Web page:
My First Comment From Someone I Don’t Actually Know!
This is a very exciting day for my blog since I got a comment on my blog from someone I don’t know, and also got a different person I don’t know as a twitter follower. Before I respond to the comment, I just want to say how much I appreciate people’s interest in this blog. I very my encourage people to comment often and as much as they like, even if it is just to submit an idea for an entry. I take requests.
Anyway, Georgia writes about my colloquy with Kevin:
“Gentleman, I just found this discussion and I must say that I am intrigued a bit, and also sceptical. I do not believe at this time Bernake can do much more, since the banks are already very liquid and are just not willing to make loans at this time. The reality is the only people who can get loans at this time are those who can prove they do not need the loans! My small business friends who have great ideas for new products and services are simply not willing to take the chance given the fact that they have a partner who takes 50% of their earnings without regard to their will as to how the profits should be spent.”
This is an excellent post because it raises a number of issues about monetary theory, why this economic slump has continued for so long, and makes a very important point about small businesses.
The first point I want to discuss is that Georgia is absolutely correct, the problem in our economy is not a lack of potential for innovation or productivity increases. That actually is a major reason why I think all the talk about the end of US influence in the world is overblown.
Georgia is also correct that a major problem is that banks are sitting on stockpiles of money instead of lending it. The question is can monetary policy do anything about this problem? I believe the answer is yes.
To paraphrase what I think Georgia is saying, she is skeptical that increased liquidity from the Federal reserve will do anything at this point, especially since rates are already near zero. This notion is known as a “liquidity trap.”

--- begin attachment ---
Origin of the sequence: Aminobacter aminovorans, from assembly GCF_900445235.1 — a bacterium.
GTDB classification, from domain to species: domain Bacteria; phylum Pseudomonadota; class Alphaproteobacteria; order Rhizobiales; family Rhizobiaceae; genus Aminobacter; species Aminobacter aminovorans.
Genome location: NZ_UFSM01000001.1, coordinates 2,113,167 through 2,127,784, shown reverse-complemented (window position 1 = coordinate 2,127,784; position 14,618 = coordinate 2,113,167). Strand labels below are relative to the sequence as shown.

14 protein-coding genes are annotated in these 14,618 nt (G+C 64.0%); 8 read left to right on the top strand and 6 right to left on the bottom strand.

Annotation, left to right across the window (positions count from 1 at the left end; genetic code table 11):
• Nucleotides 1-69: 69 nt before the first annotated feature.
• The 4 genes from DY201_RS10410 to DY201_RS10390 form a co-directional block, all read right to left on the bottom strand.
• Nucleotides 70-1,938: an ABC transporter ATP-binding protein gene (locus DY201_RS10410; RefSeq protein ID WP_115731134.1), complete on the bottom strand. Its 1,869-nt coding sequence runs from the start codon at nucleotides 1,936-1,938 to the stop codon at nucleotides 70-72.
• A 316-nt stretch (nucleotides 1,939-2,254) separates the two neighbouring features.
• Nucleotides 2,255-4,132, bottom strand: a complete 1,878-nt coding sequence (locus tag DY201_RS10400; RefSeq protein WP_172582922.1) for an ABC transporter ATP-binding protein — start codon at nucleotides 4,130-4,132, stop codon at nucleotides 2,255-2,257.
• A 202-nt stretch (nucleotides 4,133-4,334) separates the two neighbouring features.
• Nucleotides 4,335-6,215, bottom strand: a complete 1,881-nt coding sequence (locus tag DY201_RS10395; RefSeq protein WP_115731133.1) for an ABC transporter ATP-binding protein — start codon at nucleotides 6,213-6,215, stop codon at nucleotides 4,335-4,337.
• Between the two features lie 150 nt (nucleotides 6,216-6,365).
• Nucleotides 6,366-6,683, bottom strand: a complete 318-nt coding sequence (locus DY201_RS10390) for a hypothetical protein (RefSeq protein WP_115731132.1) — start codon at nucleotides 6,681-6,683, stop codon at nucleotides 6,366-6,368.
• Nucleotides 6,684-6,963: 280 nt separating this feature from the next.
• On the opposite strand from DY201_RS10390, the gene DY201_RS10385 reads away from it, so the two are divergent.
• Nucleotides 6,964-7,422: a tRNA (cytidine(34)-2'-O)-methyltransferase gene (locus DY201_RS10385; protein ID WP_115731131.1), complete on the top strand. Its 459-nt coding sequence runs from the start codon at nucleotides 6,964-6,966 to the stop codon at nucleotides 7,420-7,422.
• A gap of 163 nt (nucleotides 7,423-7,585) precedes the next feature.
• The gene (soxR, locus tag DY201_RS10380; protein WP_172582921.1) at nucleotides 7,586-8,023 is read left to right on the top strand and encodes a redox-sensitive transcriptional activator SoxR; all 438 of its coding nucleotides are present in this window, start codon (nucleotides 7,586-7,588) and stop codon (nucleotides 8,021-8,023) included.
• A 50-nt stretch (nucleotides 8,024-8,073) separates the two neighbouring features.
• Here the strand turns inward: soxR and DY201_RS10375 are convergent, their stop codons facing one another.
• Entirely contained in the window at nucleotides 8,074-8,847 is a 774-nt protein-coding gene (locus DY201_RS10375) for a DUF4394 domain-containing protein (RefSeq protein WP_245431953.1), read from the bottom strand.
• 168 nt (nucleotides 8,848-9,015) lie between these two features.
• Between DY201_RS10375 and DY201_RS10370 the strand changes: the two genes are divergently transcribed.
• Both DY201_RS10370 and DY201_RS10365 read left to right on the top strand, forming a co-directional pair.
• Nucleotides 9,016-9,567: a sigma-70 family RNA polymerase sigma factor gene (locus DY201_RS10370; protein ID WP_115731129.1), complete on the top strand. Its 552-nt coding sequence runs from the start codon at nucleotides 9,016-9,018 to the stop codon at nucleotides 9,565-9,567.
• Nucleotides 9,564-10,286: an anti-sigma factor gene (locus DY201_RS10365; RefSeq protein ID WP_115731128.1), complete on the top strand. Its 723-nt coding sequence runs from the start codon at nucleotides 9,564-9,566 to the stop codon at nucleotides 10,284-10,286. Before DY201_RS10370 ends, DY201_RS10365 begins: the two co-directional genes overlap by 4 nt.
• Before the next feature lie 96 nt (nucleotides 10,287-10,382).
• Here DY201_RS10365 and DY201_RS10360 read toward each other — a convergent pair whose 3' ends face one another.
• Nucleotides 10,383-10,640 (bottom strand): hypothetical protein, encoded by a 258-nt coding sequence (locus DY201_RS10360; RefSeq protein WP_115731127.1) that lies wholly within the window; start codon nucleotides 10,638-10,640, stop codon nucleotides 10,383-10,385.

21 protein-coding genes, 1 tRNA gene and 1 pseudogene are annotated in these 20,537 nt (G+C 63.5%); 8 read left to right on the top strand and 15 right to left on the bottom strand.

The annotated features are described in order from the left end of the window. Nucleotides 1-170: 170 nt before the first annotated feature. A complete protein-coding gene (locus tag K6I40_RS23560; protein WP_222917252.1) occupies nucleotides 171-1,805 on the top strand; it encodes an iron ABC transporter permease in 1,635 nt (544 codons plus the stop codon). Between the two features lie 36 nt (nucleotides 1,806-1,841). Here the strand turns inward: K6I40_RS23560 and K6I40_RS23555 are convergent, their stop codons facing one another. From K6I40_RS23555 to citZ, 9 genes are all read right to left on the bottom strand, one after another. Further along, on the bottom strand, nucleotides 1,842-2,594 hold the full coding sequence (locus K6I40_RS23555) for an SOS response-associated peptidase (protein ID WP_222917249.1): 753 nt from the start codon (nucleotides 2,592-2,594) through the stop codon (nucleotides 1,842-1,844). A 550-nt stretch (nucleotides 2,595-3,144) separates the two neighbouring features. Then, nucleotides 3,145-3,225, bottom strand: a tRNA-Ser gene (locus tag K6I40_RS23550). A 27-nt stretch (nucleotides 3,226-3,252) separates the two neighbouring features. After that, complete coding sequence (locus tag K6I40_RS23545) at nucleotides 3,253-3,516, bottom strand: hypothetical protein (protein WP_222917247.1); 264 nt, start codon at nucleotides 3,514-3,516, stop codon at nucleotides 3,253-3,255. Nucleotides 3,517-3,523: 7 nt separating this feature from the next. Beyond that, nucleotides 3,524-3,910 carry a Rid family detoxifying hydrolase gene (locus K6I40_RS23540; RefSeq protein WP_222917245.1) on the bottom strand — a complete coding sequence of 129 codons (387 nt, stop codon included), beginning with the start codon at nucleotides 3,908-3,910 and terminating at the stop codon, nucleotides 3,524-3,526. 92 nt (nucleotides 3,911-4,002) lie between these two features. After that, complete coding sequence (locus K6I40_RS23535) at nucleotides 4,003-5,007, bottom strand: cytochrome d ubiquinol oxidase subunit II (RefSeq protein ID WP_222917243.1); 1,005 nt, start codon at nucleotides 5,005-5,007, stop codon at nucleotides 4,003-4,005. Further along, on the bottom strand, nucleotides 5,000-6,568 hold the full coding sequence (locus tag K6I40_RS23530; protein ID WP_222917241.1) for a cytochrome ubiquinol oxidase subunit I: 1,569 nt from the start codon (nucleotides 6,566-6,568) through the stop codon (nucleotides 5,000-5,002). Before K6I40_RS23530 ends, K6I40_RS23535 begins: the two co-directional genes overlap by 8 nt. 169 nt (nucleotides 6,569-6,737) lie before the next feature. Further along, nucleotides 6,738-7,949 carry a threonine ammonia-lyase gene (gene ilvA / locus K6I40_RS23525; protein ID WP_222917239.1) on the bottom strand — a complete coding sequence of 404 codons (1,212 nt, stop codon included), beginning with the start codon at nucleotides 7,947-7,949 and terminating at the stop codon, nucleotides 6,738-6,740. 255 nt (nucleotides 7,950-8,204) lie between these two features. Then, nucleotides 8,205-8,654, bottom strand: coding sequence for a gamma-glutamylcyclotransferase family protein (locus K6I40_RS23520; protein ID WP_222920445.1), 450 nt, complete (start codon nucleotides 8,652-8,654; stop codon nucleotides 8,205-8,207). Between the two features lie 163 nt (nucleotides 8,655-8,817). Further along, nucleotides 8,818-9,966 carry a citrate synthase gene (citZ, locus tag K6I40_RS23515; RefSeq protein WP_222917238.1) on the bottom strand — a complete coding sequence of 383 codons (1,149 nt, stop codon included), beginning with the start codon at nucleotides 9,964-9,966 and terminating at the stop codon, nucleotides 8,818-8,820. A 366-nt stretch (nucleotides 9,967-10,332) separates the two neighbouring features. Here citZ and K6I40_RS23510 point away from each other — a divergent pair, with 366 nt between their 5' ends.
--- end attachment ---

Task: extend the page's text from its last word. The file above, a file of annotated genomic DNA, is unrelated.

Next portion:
I’m very excited at this point, because at this point I get to invoke my favorite economist, Milton Friedman, to explain the flaw in this logic. In an interview with David Laidler in 2000 Milton Friedman said the following in the context of Japan:
“David Laidler: Many commentators are claiming that, in Japan, with short interest rates essentially at zero, monetary policy is as expansionary as it can get, but has had no stimulative effect on the economy. Do you have a view on this issue?
Milton Friedman: Yes, indeed. As far as Japan is concerned, the situation is very clear. And it’s a good example. I’m glad you brought it up, because it shows how unreliable interest rates can be as an indicator of appropriate monetary policy.
During the 1970s, you had the bubble period. Monetary growth was very high. There was a so-called speculative bubble in the stock market. In 1989, the Bank of Japan stepped on the brakes very hard and brought money supply down to negative rates for a while. The stock market broke. The economy went into a recession, and it’s been in a state of quasi recession ever since. Monetary growth has been too low. Now, the Bank of Japan’s argument is, “Oh well, we’ve got the interest rate down to zero; what more can we do?”
It’s very simple. They can buy long-term government securities, and they can keep buying them and providing high-powered money until the high powered money starts getting the economy in an expansion. What Japan needs is a more expansive domestic monetary policy.
The Japanese bank has supposedly had, until very recently, a zero interest rate policy. Yet that zero interest rate policy was evidence of an extremely tight monetary policy. Essentially, you had deflation. The real interest rate was positive; it was not negative. What you needed in Japan was more liquidity.”
So there are two essential points here. First, low interest rates are not evidence of loose policy. In fact, they can be evidence of tight monetary policy. So what can the Fed to to simulate monetary expansion? It can start to buy long-term government debt and focus on long-term inflationary expectations. Furthermore, the Fed can also print money and buy assets directly from banks.
Now, why should this increase lending and economic activity in general? Two reasons:
First, by indicating future inflation, the penalty for holding dollars will increase, inducing spending, investment, and lending activity.
Furthermore, by decreasing the debt burden on people and by acquiring risky assets the market does not want to hold, the Fed helps to restore bank balance sheets to a level where they are again willing to take risks and personal balance sheets to a point where consumers are willing to spend.
A more detailed explanation of what can be done with monetary policy is contained here in Scott Sumner’s excellent blog:
Now, I’m assuming that what she means by the “50%” comment, is that high tax rates discourage innovation. Kevin would probably be less likely to agree with you on that, but I very much do.
In an article for the economist, Scott Sumner explains how a policy of monetary easing and supply-side reform, can address both the demand-side and supply-side problems in the economy:
(Btw, I think Scott Sumner is taking up Milton Friedman’s mantle, and I’m very happy to see that).
Thanks for reading! I hope you comment again soon!